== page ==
Thirty-two students from three colleges at Cornell will make up the first cohort of Humanities Scholars in a program that will start in the fall, offered by the College of Arts and Sciences.
The rising juniors – who come from A&S, the College of Agriculture and Life Sciences and the College of Engineering – are majoring or minoring in 20 disciplines in all, and have an interest in humanities research.
“We had a very robust number of applicants with interests that range from music to economics to archaeology to mechanical engineering, which is fantastic,” said Durba Ghosh, professor of history and faculty director of the Humanities Scholars Program.
Students in the program undertake independent, interdisciplinary undergraduate research in the humanities. Program faculty and postdoctoral associates provide a supportive community through a series of curated courses, structured mentorship, special programming and research opportunities and funding.
Alexa Saylan ’22, a comparative literature major, said research in the humanities is even more important in today’s world, given divisions within nations and the global pandemic of COVID-19.
“In times of anxiety and sadness, we turn to the humanities – music, film, the arts — more than ever,” she said. “And the humanities teach us to appreciate diversity and differences, but also to understand that we’re unified in a lot of ways.”
Humanities Scholars will take part in a gateway seminar and mid-level seminars focused on research methods, and complete a capstone project they’ll present at a conference each May.
“We have also cross-listed courses that we think meet the learning goals of the program – courses in which students are asked to do oral presentations, original research and projects that call on them to think and write critically,” Ghosh said.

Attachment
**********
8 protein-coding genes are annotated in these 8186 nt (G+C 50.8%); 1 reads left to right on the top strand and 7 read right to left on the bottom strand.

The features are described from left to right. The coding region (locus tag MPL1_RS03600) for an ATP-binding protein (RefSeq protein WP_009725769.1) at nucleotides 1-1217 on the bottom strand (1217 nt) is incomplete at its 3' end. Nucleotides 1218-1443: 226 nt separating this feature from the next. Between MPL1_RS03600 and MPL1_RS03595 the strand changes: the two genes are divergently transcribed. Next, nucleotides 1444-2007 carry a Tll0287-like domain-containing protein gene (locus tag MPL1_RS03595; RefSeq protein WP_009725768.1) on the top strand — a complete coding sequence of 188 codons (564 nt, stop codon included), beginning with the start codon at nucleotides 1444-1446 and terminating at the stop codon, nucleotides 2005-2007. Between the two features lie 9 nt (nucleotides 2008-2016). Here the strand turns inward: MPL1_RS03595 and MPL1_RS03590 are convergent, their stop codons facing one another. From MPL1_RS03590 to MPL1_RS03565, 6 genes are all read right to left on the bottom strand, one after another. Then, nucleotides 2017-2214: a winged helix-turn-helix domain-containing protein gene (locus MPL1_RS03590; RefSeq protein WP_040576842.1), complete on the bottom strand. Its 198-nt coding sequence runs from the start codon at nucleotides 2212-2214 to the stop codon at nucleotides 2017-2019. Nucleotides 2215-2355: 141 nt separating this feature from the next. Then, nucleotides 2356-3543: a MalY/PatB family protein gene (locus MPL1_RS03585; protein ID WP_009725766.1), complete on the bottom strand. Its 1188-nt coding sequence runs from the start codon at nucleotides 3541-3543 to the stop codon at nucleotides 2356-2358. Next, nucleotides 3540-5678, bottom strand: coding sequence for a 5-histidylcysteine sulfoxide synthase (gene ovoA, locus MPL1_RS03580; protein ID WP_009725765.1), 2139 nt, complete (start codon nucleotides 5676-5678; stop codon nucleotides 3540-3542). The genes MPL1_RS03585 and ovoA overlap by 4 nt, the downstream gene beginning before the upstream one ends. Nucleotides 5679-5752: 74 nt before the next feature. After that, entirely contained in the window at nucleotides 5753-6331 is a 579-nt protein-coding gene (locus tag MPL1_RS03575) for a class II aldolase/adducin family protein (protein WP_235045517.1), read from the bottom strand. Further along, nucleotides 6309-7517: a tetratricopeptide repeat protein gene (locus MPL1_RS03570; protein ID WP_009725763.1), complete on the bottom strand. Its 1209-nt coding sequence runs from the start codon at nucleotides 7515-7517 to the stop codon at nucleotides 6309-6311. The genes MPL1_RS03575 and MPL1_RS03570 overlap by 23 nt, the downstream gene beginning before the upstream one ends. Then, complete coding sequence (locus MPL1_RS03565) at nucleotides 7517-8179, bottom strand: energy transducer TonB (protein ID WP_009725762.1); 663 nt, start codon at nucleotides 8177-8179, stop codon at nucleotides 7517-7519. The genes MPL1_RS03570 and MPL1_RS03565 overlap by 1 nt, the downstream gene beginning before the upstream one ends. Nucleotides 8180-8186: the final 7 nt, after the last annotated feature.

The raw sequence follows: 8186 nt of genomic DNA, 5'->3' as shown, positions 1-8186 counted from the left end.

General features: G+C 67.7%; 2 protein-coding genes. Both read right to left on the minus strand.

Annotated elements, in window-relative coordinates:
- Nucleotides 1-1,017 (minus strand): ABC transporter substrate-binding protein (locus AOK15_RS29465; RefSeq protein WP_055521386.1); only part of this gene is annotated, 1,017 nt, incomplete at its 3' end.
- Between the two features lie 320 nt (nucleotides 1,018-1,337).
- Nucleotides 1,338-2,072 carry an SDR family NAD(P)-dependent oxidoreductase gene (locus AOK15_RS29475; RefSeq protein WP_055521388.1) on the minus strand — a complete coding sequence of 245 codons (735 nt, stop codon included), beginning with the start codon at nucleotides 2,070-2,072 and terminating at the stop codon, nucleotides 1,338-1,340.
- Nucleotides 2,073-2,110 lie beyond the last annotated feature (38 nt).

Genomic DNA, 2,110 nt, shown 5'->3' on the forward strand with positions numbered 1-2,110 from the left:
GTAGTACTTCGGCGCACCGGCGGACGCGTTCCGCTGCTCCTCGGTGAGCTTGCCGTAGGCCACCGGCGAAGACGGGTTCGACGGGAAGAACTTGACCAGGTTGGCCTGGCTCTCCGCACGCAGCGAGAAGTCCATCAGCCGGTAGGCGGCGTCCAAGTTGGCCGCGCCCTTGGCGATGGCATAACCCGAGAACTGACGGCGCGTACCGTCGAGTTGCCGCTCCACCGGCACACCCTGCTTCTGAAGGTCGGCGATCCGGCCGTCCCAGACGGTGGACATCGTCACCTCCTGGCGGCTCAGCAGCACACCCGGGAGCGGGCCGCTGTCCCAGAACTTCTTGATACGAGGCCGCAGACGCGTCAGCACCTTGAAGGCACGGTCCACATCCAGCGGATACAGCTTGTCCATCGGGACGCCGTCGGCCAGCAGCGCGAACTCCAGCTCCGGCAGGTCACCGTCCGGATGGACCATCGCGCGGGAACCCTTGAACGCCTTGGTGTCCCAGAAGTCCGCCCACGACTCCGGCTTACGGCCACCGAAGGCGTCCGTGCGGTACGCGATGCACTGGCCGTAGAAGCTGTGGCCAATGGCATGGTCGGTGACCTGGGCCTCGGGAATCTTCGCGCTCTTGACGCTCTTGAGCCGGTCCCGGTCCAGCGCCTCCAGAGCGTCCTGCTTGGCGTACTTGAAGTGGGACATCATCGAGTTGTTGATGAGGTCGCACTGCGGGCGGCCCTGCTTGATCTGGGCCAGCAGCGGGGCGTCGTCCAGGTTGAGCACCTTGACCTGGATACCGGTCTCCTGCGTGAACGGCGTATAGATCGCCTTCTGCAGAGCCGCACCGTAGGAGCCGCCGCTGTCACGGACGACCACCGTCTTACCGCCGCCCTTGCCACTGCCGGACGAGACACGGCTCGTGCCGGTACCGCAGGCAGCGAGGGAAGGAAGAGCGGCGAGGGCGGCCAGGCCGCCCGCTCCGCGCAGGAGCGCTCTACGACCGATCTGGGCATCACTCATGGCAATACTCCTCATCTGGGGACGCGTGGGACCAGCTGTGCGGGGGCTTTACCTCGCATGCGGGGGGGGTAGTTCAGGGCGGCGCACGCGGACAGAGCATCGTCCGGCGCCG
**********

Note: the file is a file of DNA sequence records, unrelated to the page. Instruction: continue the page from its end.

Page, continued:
Students have access to research funding and summer stipends if they’ve accepted unpaid summer internships, and they will have space to work at the A.D. White House. The program, funded through an anonymous $6 million alumni gift, is the first to offer undergraduates the opportunity to immerse themselves in the work of Cornell’s Society for the Humanities.
“The humanities are the story of other people’s creations. They are eye-opening and I wake up every day and feel the effects of that,” said Clara Drimmer ’22, a humanities scholar who is majoring in history. “It’s kind of amazing to see there’s a community of people who value the same things I value.”
Drimmer and Saylan are students in Ghosh’s humanities research methods class this semester; they say it has helped them feel more confident to begin their own research projects.
“I am appreciating that research is more of a dialogue than some glorious end product,” Saylan said. “It’s having the ability to continue to understand ourselves and the world we’re living in. The process of research is a journey.”
While their formal work begins in the fall, Ghosh and staff have been working to create virtual events this spring semester to help the students get to know each other.
“This is a painful time but I think a lot of interesting literature and creative projects will come out of this,” Drimmer said. “I hadn’t thought of this time as something to be examined, but this pandemic puts things in perspective. It gives us a chance to examine our privilege and think about what we need versus what other people need.”
Kathy Hovis is a writer for the College of Arts and Sciences.